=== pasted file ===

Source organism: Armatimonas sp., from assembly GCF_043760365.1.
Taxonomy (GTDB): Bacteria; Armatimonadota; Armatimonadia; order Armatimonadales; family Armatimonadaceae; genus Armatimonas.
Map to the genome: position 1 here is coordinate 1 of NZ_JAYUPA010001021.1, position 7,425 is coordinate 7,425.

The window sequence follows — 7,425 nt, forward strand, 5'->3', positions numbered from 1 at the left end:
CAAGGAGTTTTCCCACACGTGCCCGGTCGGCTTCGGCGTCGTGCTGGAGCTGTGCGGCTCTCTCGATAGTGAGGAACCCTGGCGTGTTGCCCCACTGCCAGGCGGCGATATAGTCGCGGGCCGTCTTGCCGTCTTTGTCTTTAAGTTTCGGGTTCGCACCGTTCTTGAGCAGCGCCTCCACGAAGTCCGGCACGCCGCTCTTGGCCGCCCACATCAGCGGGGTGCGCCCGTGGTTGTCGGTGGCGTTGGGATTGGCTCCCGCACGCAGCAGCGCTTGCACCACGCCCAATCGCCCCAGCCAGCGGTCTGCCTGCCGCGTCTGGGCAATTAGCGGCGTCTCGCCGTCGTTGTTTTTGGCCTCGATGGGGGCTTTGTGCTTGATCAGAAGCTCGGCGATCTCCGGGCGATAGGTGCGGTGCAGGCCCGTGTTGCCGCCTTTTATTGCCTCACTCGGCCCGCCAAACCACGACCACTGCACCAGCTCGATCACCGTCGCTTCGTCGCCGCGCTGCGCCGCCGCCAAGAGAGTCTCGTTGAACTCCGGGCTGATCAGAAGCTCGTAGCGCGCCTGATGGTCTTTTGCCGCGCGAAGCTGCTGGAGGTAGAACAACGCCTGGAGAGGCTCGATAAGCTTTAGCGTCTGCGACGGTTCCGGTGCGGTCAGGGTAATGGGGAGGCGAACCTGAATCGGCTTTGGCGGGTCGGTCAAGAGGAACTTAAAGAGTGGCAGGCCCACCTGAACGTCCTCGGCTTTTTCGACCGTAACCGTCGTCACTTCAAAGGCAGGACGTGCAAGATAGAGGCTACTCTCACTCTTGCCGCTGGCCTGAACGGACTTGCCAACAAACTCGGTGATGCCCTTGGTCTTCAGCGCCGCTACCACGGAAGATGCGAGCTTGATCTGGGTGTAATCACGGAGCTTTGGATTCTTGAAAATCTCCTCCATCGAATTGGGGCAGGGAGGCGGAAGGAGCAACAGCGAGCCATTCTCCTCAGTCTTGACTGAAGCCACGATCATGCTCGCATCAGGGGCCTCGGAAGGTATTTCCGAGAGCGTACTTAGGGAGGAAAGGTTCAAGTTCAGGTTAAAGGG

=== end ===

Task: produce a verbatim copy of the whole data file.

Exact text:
Source organism: Armatimonas sp., from assembly GCF_043760365.1.
Taxonomy (GTDB): Bacteria; Armatimonadota; Armatimonadia; order Armatimonadales; family Armatimonadaceae; genus Armatimonas.
Map to the genome: position 1 here is coordinate 1 of NZ_JAYUPA010001021.1, position 7,425 is coordinate 7,425.

The window sequence follows — 7,425 nt, forward strand, 5'->3', positions numbered from 1 at the left end:
CAAGGAGTTTTCCCACACGTGCCCGGTCGGCTTCGGCGTCGTGCTGGAGCTGTGCGGCTCTCTCGATAGTGAGGAACCCTGGCGTGTTGCCCCACTGCCAGGCGGCGATATAGTCGCGGGCCGTCTTGCCGTCTTTGTCTTTAAGTTTCGGGTTCGCACCGTTCTTGAGCAGCGCCTCCACGAAGTCCGGCACGCCGCTCTTGGCCGCCCACATCAGCGGGGTGCGCCCGTGGTTGTCGGTGGCGTTGGGATTGGCTCCCGCACGCAGCAGCGCTTGCACCACGCCCAATCGCCCCAGCCAGCGGTCTGCCTGCCGCGTCTGGGCAATTAGCGGCGTCTCGCCGTCGTTGTTTTTGGCCTCGATGGGGGCTTTGTGCTTGATCAGAAGCTCGGCGATCTCCGGGCGATAGGTGCGGTGCAGGCCCGTGTTGCCGCCTTTTATTGCCTCACTCGGCCCGCCAAACCACGACCACTGCACCAGCTCGATCACCGTCGCTTCGTCGCCGCGCTGCGCCGCCGCCAAGAGAGTCTCGTTGAACTCCGGGCTGATCAGAAGCTCGTAGCGCGCCTGATGGTCTTTTGCCGCGCGAAGCTGCTGGAGGTAGAACAACGCCTGGAGAGGCTCGATAAGCTTTAGCGTCTGCGACGGTTCCGGTGCGGTCAGGGTAATGGGGAGGCGAACCTGAATCGGCTTTGGCGGGTCGGTCAAGAGGAACTTAAAGAGTGGCAGGCCCACCTGAACGTCCTCGGCTTTTTCGACCGTAACCGTCGTCACTTCAAAGGCAGGACGTGCAAGATAGAGGCTACTCTCACTCTTGCCGCTGGCCTGAACGGACTTGCCAACAAACTCGGTGATGCCCTTGGTCTTCAGCGCCGCTACCACGGAAGATGCGAGCTTGATCTGGGTGTAATCACGGAGCTTTGGATTCTTGAAAATCTCCTCCATCGAATTGGGGCAGGGAGGCGGAAGGAGCAACAGCGAGCCATTCTCCTCAGTCTTGACTGAAGCCACGATCATGCTCGCATCAGGGGCCTCGGAAGGTATTTCCGAGAGCGTACTTAGGGAGGAAAGGTTCAAGTTCAGGTTAAAGGG